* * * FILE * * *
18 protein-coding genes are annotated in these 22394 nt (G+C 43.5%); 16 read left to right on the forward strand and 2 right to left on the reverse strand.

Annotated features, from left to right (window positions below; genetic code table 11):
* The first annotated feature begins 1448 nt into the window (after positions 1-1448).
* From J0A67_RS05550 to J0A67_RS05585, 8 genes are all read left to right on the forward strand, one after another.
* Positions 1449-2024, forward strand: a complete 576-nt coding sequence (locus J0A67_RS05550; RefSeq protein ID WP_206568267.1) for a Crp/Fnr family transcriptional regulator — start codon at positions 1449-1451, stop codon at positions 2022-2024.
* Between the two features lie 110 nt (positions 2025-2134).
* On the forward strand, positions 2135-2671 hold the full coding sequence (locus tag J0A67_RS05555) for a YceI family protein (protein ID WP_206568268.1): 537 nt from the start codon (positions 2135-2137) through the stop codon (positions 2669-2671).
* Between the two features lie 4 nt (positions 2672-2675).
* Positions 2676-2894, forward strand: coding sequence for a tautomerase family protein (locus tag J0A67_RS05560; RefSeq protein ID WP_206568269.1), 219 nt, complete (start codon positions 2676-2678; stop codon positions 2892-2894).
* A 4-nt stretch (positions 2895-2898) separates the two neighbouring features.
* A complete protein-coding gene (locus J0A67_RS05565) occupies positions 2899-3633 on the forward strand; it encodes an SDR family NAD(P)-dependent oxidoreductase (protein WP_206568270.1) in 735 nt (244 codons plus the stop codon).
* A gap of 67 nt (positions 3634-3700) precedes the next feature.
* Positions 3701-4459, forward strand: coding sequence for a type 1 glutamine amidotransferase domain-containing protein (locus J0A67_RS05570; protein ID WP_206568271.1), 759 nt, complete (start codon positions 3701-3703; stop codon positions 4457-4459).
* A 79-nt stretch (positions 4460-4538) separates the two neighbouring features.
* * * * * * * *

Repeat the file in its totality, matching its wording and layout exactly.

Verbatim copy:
18 protein-coding genes are annotated in these 22394 nt (G+C 43.5%); 16 read left to right on the forward strand and 2 right to left on the reverse strand.

Annotated features, from left to right (window positions below; genetic code table 11):
* The first annotated feature begins 1448 nt into the window (after positions 1-1448).
* From J0A67_RS05550 to J0A67_RS05585, 8 genes are all read left to right on the forward strand, one after another.
* Positions 1449-2024, forward strand: a complete 576-nt coding sequence (locus J0A67_RS05550; RefSeq protein ID WP_206568267.1) for a Crp/Fnr family transcriptional regulator — start codon at positions 1449-1451, stop codon at positions 2022-2024.
* Between the two features lie 110 nt (positions 2025-2134).
* On the forward strand, positions 2135-2671 hold the full coding sequence (locus tag J0A67_RS05555) for a YceI family protein (protein ID WP_206568268.1): 537 nt from the start codon (positions 2135-2137) through the stop codon (positions 2669-2671).
* Between the two features lie 4 nt (positions 2672-2675).
* Positions 2676-2894, forward strand: coding sequence for a tautomerase family protein (locus tag J0A67_RS05560; RefSeq protein ID WP_206568269.1), 219 nt, complete (start codon positions 2676-2678; stop codon positions 2892-2894).
* A 4-nt stretch (positions 2895-2898) separates the two neighbouring features.
* A complete protein-coding gene (locus J0A67_RS05565) occupies positions 2899-3633 on the forward strand; it encodes an SDR family NAD(P)-dependent oxidoreductase (protein WP_206568270.1) in 735 nt (244 codons plus the stop codon).
* A gap of 67 nt (positions 3634-3700) precedes the next feature.
* Positions 3701-4459, forward strand: coding sequence for a type 1 glutamine amidotransferase domain-containing protein (locus J0A67_RS05570; protein ID WP_206568271.1), 759 nt, complete (start codon positions 3701-3703; stop codon positions 4457-4459).
* A 79-nt stretch (positions 4460-4538) separates the two neighbouring features.